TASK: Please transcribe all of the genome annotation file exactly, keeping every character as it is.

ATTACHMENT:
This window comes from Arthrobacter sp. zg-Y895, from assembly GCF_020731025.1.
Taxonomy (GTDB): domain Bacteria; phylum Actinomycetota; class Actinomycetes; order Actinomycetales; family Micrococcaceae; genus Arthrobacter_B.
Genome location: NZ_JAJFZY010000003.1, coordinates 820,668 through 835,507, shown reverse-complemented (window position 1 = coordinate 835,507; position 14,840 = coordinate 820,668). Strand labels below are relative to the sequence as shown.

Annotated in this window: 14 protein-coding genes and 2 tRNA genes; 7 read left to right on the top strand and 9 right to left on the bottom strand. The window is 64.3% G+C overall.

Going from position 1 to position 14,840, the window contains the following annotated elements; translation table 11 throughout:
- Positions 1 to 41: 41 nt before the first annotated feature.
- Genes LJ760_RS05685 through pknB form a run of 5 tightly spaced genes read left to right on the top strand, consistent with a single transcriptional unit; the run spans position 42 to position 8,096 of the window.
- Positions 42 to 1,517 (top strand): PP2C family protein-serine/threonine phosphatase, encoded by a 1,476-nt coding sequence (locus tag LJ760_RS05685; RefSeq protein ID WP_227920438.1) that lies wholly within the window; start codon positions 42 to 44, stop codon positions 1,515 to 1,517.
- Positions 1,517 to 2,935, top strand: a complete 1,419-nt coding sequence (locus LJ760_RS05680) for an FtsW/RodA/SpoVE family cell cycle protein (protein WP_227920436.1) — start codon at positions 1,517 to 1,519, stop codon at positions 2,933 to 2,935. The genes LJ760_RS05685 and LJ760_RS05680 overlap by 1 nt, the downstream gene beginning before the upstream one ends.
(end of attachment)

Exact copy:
This window comes from Arthrobacter sp. zg-Y895, from assembly GCF_020731025.1.
Taxonomy (GTDB): domain Bacteria; phylum Actinomycetota; class Actinomycetes; order Actinomycetales; family Micrococcaceae; genus Arthrobacter_B.
Genome location: NZ_JAJFZY010000003.1, coordinates 820,668 through 835,507, shown reverse-complemented (window position 1 = coordinate 835,507; position 14,840 = coordinate 820,668). Strand labels below are relative to the sequence as shown.

Annotated in this window: 14 protein-coding genes and 2 tRNA genes; 7 read left to right on the top strand and 9 right to left on the bottom strand. The window is 64.3% G+C overall.

Going from position 1 to position 14,840, the window contains the following annotated elements; translation table 11 throughout:
- Positions 1 to 41: 41 nt before the first annotated feature.
- Genes LJ760_RS05685 through pknB form a run of 5 tightly spaced genes read left to right on the top strand, consistent with a single transcriptional unit; the run spans position 42 to position 8,096 of the window.
- Positions 42 to 1,517 (top strand): PP2C family protein-serine/threonine phosphatase, encoded by a 1,476-nt coding sequence (locus tag LJ760_RS05685; RefSeq protein ID WP_227920438.1) that lies wholly within the window; start codon positions 42 to 44, stop codon positions 1,515 to 1,517.
- Positions 1,517 to 2,935, top strand: a complete 1,419-nt coding sequence (locus LJ760_RS05680) for an FtsW/RodA/SpoVE family cell cycle protein (protein WP_227920436.1) — start codon at positions 1,517 to 1,519, stop codon at positions 2,933 to 2,935. The genes LJ760_RS05685 and LJ760_RS05680 overlap by 1 nt, the downstream gene beginning before the upstream one ends.